Our first hypothesis was that PAV + would be more effective than PSV with personalized settings to relieve clinically significant dyspnea. We also hypothesized that this beneficial effect of PAV + on dyspnea would be associated with decreased respiratory drive, a major determinant of dyspnea  and increased variability of the breathing pattern, a marker of adequate load–capacity balance [7, 9,10,11, 17, 19, 20, 23]. Finally, we sought to evaluate the respective impact of PAV + and personalized PSV settings on patient–ventilator asynchrony. We therefore compared the respective impacts of PSV with personalized ventilator settings and PAV + on dyspnea in mechanically ventilated patients exhibiting clinically significant dyspnea.
Patients and methods
This, single-center prospective study was performed over a 7-month period in the 10-bed Medical ICU of the Respiratory and ICU Division of La Pitié-Salpêtrière hospital, Paris, France.
The study was approved by the Comité de Protection des Personnes Ile de France VI (No. 125-15). Informed consent was obtained from patients or relatives.
Patients were eligible when they met the following criteria: (1) intubation and mechanical ventilation for more than 24 h, for a respiratory cause with hypoxemia defined as a PaO2/FiO2 < 300 mmHg recorded at least once; (2) PSV ventilation for > 6 h; (3) clinically significant dyspnea, defined in communicative patients by a dyspnea visual analog scale (D-VAS, bounded on the left by “no respiratory discomfort” and on the right by “intolerable respiratory discomfort”) ≥ 40 on a scale from 0 to 100 or an Intensive Care-Respiratory Distress Operating Scale (IC-RDOS, see below) score ≥ 2.4 , and in noncommunicative patients by an IC-RDOS score ≥ 2.4; (4) decision of the physician in charge of the patient to evaluate PAV + after personalization of ventilator settings; (5) Richmond Agitation and Sedation Scale (RASS) between − 2 and + 2 and Glasgow Coma Scale > 12. Patients were considered communicative when they were able to consistently self-report dyspnea, as attested by a D-VAS variation not exceeding 10 mm for three consecutive measures [11, 24, 25].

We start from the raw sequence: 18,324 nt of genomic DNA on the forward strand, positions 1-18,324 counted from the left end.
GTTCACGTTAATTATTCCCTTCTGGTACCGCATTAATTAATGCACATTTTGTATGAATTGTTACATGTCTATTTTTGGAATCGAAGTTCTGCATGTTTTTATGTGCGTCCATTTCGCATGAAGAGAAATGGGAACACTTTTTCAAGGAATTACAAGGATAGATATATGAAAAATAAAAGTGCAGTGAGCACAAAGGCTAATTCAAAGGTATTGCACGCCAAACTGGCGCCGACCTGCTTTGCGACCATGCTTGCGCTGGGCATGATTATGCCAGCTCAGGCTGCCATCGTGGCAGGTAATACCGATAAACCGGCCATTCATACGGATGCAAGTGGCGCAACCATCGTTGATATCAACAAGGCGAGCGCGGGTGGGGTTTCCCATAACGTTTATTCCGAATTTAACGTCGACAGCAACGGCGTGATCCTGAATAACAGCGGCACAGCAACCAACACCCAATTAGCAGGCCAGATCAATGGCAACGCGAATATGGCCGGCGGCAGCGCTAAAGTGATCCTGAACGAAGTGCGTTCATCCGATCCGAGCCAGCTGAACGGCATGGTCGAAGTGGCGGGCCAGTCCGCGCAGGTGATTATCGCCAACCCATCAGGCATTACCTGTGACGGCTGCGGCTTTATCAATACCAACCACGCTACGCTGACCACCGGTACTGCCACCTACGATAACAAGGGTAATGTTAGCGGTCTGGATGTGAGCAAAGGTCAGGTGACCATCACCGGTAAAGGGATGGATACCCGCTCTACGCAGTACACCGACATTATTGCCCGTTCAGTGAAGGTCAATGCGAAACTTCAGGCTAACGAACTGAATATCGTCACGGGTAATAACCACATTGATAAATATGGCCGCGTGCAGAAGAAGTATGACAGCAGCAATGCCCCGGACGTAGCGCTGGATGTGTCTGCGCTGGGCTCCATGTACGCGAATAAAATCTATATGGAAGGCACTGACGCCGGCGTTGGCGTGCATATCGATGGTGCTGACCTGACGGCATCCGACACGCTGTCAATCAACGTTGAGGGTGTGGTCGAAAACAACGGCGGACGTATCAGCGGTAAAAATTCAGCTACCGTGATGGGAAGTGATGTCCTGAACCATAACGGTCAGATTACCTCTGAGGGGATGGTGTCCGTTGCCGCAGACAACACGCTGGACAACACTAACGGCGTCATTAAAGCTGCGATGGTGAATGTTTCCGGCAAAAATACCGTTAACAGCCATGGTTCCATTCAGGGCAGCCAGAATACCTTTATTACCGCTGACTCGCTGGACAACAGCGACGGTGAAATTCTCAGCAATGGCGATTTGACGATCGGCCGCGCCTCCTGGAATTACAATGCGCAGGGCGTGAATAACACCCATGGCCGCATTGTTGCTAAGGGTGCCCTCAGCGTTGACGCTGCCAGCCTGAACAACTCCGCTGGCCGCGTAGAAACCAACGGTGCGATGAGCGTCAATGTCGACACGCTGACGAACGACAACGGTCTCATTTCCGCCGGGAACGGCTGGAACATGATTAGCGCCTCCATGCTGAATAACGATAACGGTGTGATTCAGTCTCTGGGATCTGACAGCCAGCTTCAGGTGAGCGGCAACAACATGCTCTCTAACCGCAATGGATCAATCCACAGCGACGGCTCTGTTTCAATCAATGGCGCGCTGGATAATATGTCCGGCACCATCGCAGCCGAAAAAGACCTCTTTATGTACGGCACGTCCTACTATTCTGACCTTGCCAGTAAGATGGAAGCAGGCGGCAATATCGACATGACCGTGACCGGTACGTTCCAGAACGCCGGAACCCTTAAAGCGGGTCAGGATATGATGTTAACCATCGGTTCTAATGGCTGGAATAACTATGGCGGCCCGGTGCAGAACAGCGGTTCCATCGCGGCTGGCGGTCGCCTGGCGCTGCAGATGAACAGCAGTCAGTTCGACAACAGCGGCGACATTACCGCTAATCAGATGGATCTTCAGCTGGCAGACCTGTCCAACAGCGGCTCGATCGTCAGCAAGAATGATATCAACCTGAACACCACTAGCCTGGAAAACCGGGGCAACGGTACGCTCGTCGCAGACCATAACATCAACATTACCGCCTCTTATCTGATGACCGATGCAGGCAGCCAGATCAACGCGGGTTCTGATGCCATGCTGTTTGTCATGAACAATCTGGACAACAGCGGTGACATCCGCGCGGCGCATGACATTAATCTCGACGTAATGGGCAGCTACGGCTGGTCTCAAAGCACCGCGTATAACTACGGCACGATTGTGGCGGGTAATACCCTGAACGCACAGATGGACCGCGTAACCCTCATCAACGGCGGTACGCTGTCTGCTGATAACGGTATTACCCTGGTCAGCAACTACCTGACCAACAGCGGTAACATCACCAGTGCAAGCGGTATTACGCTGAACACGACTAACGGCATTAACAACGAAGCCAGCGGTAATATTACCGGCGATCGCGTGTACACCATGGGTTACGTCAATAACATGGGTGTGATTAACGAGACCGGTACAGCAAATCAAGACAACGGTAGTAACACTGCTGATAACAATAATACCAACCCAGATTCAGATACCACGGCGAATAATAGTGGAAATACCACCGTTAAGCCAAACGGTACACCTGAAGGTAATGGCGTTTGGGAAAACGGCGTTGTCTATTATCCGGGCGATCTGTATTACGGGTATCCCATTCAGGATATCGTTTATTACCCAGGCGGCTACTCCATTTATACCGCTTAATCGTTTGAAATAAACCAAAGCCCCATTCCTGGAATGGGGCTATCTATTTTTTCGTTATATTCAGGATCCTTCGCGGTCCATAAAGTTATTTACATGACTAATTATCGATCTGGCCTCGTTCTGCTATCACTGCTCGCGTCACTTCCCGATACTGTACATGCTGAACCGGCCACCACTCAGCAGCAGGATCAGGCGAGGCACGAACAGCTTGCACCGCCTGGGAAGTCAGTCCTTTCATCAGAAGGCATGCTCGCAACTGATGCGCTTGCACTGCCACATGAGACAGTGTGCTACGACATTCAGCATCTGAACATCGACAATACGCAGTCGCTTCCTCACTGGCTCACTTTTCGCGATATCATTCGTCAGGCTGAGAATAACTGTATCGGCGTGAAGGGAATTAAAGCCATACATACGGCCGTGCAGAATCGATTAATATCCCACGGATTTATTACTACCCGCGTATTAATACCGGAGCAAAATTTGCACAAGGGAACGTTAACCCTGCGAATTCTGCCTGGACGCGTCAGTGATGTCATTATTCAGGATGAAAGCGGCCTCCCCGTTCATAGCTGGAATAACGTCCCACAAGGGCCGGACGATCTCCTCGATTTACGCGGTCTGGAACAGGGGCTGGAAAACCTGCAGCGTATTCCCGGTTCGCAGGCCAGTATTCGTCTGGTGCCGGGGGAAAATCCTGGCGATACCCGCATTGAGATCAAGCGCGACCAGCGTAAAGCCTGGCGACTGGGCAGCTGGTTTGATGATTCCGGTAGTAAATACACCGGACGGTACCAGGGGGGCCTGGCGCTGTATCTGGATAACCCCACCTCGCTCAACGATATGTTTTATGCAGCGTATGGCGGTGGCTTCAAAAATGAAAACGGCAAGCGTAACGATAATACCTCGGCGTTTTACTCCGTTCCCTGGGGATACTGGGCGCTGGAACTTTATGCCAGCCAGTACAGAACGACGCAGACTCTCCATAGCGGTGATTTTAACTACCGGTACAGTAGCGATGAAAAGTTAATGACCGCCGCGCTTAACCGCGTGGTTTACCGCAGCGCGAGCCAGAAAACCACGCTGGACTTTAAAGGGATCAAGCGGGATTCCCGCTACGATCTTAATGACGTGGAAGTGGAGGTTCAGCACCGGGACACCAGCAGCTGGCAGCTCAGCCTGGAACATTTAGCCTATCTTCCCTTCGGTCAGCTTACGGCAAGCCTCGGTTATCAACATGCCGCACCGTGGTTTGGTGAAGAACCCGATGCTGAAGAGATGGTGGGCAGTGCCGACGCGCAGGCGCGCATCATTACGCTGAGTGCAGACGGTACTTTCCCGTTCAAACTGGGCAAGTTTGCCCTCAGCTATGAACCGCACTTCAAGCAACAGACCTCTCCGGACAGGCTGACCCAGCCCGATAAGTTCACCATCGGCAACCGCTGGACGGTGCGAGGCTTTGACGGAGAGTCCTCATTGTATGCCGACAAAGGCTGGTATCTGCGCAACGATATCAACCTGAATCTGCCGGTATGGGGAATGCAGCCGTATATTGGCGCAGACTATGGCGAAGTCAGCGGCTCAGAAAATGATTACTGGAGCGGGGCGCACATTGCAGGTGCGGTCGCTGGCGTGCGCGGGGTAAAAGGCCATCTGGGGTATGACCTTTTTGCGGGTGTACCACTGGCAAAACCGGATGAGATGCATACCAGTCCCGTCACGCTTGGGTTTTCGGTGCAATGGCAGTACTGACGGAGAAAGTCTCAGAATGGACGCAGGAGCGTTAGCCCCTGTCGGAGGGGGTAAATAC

Exclusion criteria were: (1) severe hypoxemia defined as a PaO2/FiO2 ratio < 150 mmHg; (2) delirium according to the Confusion Assessment Method for the Intensive Care Unit (CAM-ICU); (3) hemodynamic instability defined by the need for intravenous volume expansion or vasopressors during the previous 24 h; (4) age < 18 years, known pregnancy, protected adult; (5) brain damage defined by Glasgow Coma Scale < 9 and (6) neuromuscular disease.
Anthropometric data, medical history and current treatments were collected at inclusion.
Quantification of dyspnea
Dyspnea measurements were performed in the presence of two experimenters who were not the physicians in charge of the patients. Dyspnea was quantified in all patients by means of the IC-RDOS, which is an observational dyspnea scale based on five physical and observable signs of respiratory distress (heart rate, use of neck muscles during inspiration, abdominal paradox, facial expression of fear, supplemental oxygen) tailored to best correlate with D-VAS in communicative ICU patients . In addition, in communicative patients only, dyspnea was also quantified by placing a cursor on a 10-cm D-VAS.
Airway pressure and flow
Airway flow was measured with a pneumotachograph (Hans Rudolph, Kansas City, USA) inserted between the Y-piece and the endotracheal tube before being connected to a differential pressure transducer (Validyne, Northridge, USA). Airway pressure was measured at the Y-piece by a differential pressure transducer (Validyne, Northridge, USA).
Electromyography (EMG) of extradiaphragmatic inspiratory muscles